October 16, 2003

Legislative Activity

Date:October 16, 2003

To:AAF Members

From:Jeff Perlman, EVP-government affairs
Clark Rector, SVP-state government affairs

Re:WHO and Food Advertising to Children

In the coming months, food advertising to children is likely to become a major global issue. The World Health Organization soon will consider a Global Strategy on Diet, Physical Activity and Health. The Global Strategy is expected to include recommendations to member countries for addressing the problem of obesity – particularly childhood obesity – around the world.

It would be a major shock if advertising is not addressed in the Global Strategy as many WHO officials have in the past expressed a belief – despite a lack of evidence – that there is a causal connection between advertising and childhood obesity. Critics have also cited the “tobacco model” when discussing ways to address the issue.

The attitude is demonstrated in the following quotes from a Joint WHO/FAO (Food and Agriculture Organization of the United Nations) Expert Consultation on Diet, Nutrition and the Prevention of Chronic Diseases:

  • Part of the consistent, strong relationships between television viewing and obesity in children may relate to the food advertising to which they are exposed.
  • The evidence that the heavy marketing of these foods and beverages to young children causes obesity is not unequivocal. Nevertheless, the Consultation considered that there is sufficient indirect evidence to warrant this practice . . . becoming a potential target for intervention.

Proposed strategies in the Expert Consultation for obesity prevention include:

  • . . . limit television viewing . . .
  • . . . limiting the exposure of young children to heavy marketing practices of energy dense, micronutrient-poor foods . . .

Recommendations in an early draft of the Consultation included:

  • . . . regulation of food quality, advertising and labelling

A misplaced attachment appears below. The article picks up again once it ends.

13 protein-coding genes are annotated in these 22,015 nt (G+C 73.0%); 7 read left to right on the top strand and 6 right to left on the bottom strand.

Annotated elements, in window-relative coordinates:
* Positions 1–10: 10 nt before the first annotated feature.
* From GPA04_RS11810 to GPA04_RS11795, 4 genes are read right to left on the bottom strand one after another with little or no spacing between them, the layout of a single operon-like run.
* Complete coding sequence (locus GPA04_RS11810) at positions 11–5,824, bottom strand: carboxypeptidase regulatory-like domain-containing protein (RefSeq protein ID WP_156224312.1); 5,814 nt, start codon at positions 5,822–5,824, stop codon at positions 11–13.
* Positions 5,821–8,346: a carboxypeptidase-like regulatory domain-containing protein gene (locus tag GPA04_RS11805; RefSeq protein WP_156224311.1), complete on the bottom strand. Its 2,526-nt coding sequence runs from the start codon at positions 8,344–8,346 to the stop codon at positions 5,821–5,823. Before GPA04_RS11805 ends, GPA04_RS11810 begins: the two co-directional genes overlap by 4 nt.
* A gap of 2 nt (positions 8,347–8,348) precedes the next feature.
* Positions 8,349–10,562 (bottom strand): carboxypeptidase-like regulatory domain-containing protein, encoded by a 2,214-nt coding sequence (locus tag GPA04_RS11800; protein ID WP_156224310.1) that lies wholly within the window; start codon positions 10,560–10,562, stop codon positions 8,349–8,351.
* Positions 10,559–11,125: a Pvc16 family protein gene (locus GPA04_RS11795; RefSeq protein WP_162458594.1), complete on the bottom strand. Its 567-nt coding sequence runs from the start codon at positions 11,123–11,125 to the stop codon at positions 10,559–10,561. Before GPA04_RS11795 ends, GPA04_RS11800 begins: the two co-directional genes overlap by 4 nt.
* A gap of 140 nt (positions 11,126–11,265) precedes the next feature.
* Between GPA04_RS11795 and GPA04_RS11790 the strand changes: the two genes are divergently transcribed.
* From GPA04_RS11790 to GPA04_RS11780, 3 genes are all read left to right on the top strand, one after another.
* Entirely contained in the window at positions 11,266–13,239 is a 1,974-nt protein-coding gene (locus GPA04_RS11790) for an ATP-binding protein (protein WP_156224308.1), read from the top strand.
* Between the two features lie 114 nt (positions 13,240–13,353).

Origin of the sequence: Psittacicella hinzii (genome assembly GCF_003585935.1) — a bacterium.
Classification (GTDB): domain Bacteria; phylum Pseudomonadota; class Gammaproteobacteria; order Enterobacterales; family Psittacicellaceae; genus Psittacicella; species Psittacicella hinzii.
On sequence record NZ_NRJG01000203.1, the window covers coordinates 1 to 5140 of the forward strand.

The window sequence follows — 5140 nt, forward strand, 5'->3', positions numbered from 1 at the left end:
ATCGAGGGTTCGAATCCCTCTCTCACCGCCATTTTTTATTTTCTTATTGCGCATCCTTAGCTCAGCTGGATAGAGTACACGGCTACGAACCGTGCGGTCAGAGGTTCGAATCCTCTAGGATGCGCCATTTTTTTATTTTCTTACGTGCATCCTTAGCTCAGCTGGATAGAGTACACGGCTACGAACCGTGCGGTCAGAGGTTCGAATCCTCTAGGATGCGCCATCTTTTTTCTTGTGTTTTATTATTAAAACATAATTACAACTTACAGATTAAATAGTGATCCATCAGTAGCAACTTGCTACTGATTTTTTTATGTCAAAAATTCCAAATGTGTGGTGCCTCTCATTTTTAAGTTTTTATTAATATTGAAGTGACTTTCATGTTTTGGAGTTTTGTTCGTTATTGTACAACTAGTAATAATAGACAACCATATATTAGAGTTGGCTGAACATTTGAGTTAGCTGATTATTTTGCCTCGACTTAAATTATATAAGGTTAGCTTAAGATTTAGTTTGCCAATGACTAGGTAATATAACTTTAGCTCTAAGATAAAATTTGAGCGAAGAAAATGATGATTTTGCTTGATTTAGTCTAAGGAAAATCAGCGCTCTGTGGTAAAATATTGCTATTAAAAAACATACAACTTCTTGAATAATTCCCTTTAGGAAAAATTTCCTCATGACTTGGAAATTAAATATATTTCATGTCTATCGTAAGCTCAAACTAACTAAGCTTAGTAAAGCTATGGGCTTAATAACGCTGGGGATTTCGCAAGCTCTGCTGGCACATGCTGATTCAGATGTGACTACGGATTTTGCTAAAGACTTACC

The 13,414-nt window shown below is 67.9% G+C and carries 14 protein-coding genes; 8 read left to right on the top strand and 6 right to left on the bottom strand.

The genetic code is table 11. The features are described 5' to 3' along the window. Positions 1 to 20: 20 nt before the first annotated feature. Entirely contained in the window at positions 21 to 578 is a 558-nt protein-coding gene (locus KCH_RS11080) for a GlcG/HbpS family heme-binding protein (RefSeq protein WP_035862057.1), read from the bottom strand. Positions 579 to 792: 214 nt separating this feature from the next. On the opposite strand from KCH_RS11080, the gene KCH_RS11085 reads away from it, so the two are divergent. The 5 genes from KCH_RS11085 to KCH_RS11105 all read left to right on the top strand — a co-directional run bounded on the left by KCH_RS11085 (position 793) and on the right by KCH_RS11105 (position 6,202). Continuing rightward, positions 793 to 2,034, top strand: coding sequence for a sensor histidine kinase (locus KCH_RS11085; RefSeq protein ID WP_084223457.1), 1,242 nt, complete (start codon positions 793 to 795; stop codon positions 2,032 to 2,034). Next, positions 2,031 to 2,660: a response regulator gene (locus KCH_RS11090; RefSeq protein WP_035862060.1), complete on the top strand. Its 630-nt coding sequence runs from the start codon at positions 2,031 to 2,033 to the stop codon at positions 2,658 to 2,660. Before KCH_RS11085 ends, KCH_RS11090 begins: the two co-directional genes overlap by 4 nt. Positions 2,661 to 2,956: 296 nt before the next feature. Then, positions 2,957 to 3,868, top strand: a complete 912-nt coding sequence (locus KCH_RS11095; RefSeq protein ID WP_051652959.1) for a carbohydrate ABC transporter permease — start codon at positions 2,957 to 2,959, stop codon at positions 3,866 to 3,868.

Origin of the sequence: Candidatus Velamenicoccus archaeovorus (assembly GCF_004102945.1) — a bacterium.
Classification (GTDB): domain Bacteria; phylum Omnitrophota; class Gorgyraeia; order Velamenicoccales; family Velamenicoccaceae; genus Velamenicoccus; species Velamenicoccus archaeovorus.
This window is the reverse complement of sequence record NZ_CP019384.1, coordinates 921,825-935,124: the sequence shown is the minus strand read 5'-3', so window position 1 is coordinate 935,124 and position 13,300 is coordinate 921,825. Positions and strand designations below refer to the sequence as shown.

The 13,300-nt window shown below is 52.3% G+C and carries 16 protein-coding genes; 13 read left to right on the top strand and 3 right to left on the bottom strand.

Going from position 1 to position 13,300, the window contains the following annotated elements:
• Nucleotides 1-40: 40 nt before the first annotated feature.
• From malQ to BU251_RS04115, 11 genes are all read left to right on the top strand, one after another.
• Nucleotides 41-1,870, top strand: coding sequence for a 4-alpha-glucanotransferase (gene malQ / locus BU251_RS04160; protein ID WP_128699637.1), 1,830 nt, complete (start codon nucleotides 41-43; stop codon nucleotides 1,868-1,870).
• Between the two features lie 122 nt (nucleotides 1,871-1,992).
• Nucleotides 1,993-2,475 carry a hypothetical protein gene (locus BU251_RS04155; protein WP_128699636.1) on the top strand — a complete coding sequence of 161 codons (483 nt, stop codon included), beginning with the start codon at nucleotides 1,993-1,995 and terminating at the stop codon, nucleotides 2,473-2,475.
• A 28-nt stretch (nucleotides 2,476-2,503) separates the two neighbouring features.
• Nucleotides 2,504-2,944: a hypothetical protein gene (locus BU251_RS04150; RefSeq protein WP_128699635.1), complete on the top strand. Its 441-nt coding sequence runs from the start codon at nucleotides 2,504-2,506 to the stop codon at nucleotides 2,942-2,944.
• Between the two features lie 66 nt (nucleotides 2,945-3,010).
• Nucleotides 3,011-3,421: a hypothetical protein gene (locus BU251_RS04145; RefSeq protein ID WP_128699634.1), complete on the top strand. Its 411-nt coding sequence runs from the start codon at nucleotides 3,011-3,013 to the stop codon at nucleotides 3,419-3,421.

• . . . respond to the changing food supply by developing or adjusting food regulations that control food quality and safety, the labelling of foods and the advertising of food
  • . . .encourage national governments to adopt more stringent codes of advertising practice.

In November, the WHO staff will release a draft Global Strategy to the WHO Executive Board, which consists of the Health Ministers of member countries (Secretary of Health and Human Services Tommy Thompson represents the United States, a full list of members is at the end of this alert). The Board will meet in January 2004 to discuss the Strategy and consider possible amendments and changes. This step is roughly analogous to a committee markup in Congress.

The Global Strategy is then expected to be put before the entire WHO at the World Health Assembly in May for final approval. While the Strategy does not have the force of law, its recommendations are expected to be implemented in many countries and will serve to frame the debate on the childhood obesity issue in many others.

AAF is working with a coalition of other food and advertising industry groups to communicate industry views on these issues. We will advance proposed solutions to help reduce the problem of obesity, yet protect the right of marketers to sell their products in a responsible way.

It is very important that key players in the advertising and food industries be prepared to contact government officials in Executive Board countries to present input on any proposals that impact advertising. We recommend that you begin to identify officers in your company that may have contacts in Executive Board counties.

We will, of course, let you know as soon as the draft Global Strategy is released and how it affects advertising. We will also provide you with talking points to use when contacting WHO and/or government officials. Please do not hesitate to call us at 800-999-2231 if you have any comments or questions.

WHO Executive Board Countries (grouped by priority):

  • Canada, China, Cuba, Egypt, France, United Kingdom, United States
  • Columbia, Philippines, Saudi Arabia, Spain, Republic of Korea, Russian Federation
  • Chile, Czech Republic, Ecuador, Ethiopia, Gabon, Ghana, Kazakhstan, Kuwait, Pakistan
  • Eritrea, Gambia, Grenada, Guinea, Guinea-Bissau, Iceland, Maldives, Myanmar, Nepal, Sudan